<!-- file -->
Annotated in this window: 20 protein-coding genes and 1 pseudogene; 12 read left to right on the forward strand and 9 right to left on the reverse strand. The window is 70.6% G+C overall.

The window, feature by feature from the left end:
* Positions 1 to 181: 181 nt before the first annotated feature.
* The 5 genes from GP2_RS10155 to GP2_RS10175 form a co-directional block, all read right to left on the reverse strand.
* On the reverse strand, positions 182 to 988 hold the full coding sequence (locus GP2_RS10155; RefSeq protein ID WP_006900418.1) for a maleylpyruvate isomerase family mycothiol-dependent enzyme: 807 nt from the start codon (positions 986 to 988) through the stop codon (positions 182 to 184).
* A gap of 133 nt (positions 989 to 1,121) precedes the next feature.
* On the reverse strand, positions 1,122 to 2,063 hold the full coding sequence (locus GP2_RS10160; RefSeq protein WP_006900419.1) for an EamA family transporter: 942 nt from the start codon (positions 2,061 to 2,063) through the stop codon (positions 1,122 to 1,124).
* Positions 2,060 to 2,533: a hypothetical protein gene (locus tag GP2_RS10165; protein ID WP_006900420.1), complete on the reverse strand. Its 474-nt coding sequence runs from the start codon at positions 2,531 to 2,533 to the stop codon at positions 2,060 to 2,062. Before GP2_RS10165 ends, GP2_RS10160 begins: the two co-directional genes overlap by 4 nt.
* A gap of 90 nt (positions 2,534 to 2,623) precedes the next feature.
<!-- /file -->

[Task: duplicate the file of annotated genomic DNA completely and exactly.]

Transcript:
Annotated in this window: 20 protein-coding genes and 1 pseudogene; 12 read left to right on the forward strand and 9 right to left on the reverse strand. The window is 70.6% G+C overall.

The window, feature by feature from the left end:
* Positions 1 to 181: 181 nt before the first annotated feature.
* The 5 genes from GP2_RS10155 to GP2_RS10175 form a co-directional block, all read right to left on the reverse strand.
* On the reverse strand, positions 182 to 988 hold the full coding sequence (locus GP2_RS10155; RefSeq protein ID WP_006900418.1) for a maleylpyruvate isomerase family mycothiol-dependent enzyme: 807 nt from the start codon (positions 986 to 988) through the stop codon (positions 182 to 184).
* A gap of 133 nt (positions 989 to 1,121) precedes the next feature.
* On the reverse strand, positions 1,122 to 2,063 hold the full coding sequence (locus GP2_RS10160; RefSeq protein WP_006900419.1) for an EamA family transporter: 942 nt from the start codon (positions 2,061 to 2,063) through the stop codon (positions 1,122 to 1,124).
* Positions 2,060 to 2,533: a hypothetical protein gene (locus tag GP2_RS10165; protein ID WP_006900420.1), complete on the reverse strand. Its 474-nt coding sequence runs from the start codon at positions 2,531 to 2,533 to the stop codon at positions 2,060 to 2,062. Before GP2_RS10165 ends, GP2_RS10160 begins: the two co-directional genes overlap by 4 nt.
* A gap of 90 nt (positions 2,534 to 2,623) precedes the next feature.